So be perfect just as your heavenly Father is perfect.Matthew 5:48
And Scripture elsewhere says,
But nothing unclean shall enter [heaven] . . .”.Revelation 21:27
Indeed, the reason Jesus became man and died on the cross was not only to atone for our guilt, but also to allow and empower us to become perfect and pure, capable of sharing in God’s life.
And the way we attain holiness and perfection is, in part, through penance – difficult or painful experiences endured out of love. As Jesus says,
If anyone wishes to come after me, he must deny himself and take up his cross daily and follow me.Luke 9:23
Again, as the Letter to the Hebrews says, God disciplines us
for our benefit, in order that we may share his holiness . . . that holiness without which no one will see the Lord.Hebrews 12:10,14
Holiness and perfection, thus, are necessary to see God in Heaven. The holiness and perfection we attain comes through the remission of temporal punishment incurred due to venial, but especially mortal sins, and this purification comes through patiently enduring suffering and our own personal crosses, bearing them out of love as Christ did (and indeed with His grace).
Some people do attain perfect holiness in this life, i.e., the martyrs and saints (officially recognized by canonization, or not), and they go immediately to heaven. But the souls who die in a state of grace and without mortal sin are redeemed and forgiven by God’s mercy given in Christ; as such, their eternal punishment is remitted. But they may still have to suffer the temporal punishment for their sin, and they cannot be admitted to heaven until they are sanctified and made perfect. Such souls have to be purified in purgatory.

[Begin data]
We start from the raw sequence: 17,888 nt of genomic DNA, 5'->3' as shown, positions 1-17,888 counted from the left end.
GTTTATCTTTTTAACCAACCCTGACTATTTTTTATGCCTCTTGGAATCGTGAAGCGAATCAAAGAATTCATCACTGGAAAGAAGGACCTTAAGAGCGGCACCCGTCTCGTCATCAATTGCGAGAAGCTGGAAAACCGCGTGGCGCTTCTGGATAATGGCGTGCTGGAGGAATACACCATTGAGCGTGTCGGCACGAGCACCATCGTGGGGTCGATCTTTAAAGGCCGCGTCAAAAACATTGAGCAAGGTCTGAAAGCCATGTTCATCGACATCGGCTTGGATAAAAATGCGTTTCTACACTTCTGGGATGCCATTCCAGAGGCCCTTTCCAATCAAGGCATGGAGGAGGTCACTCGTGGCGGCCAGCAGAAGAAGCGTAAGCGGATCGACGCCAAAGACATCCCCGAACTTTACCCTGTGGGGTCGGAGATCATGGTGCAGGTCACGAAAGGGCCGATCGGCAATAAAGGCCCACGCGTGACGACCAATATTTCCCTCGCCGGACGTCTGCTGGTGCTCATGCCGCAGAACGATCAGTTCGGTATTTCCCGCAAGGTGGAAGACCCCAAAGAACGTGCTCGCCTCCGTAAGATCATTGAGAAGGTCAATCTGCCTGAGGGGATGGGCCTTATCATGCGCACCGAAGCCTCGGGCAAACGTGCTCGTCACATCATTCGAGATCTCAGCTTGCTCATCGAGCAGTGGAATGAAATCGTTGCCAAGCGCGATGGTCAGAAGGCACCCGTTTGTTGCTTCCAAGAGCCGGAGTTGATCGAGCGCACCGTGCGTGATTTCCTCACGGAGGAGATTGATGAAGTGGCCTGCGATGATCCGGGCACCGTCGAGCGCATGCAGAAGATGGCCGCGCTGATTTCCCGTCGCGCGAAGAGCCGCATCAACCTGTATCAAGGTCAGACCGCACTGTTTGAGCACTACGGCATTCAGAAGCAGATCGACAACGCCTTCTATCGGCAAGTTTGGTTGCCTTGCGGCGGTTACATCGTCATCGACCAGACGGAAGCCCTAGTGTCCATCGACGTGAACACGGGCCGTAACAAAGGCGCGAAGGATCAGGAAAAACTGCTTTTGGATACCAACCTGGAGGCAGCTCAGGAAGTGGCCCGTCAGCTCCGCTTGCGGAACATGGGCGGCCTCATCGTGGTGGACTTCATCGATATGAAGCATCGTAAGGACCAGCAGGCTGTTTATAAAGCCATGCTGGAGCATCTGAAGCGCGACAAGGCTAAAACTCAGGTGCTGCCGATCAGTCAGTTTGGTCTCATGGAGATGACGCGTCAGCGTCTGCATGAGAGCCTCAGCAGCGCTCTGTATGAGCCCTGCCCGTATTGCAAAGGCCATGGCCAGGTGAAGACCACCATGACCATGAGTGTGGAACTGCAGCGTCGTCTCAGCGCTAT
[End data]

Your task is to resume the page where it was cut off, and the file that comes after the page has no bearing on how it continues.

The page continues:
Purgatory is the state after death where temporal punishment, the damage to one’s soul or character (which makes one a sensuous or an angry person, for example) is healed or cleansed away (i.e., purged as by fire) as the damage was meant to be healed by penances while a person was still alive.
Saint Paul tells us that on Judgment Day, the work a person has done,
will be revealed with fire, and the fire itself will test the quality of each one’s work. If the work stands that someone built upon the foundation (of Christ), that person will receive a wage [i.e., enter heaven]. But if someone’s work is burned up, that one will suffer loss; the person will be saved, but only as through fire.1 Corinthians 3:13-15
Purgatory is “where” this purging “as with fire” happens. Of course, this is metaphorical language for the very real spiritual realities of becoming purified and made holy through suffering.
And, the prayers and sufferings of fellow Christians in the Body of Christ can help heal the spiritual hurt that others suffer. This is what the Church means by Indulgences. (CCC 1471)
Saint John tells us to pray that a fellow Christian who sins – but not mortally – be given life.
“If anyone sees his brother sinning, if the sin is not deadly, he should pray to God and he will give him life. This is only for those whose sin is not deadly. There is such a thing as deadly sin, about which I do not say that you should pray.1 John 5:16
Deadly, that is, mortal, sin is not helped by prayers, but the other kind, venial sin, is.
And Saint Paul tells us,
Now I rejoice in my sufferings for your sake, and in my flesh, I am filling up what is lacking in the afflictions of Christ on behalf of his body, which is the Church.Colossians 1:24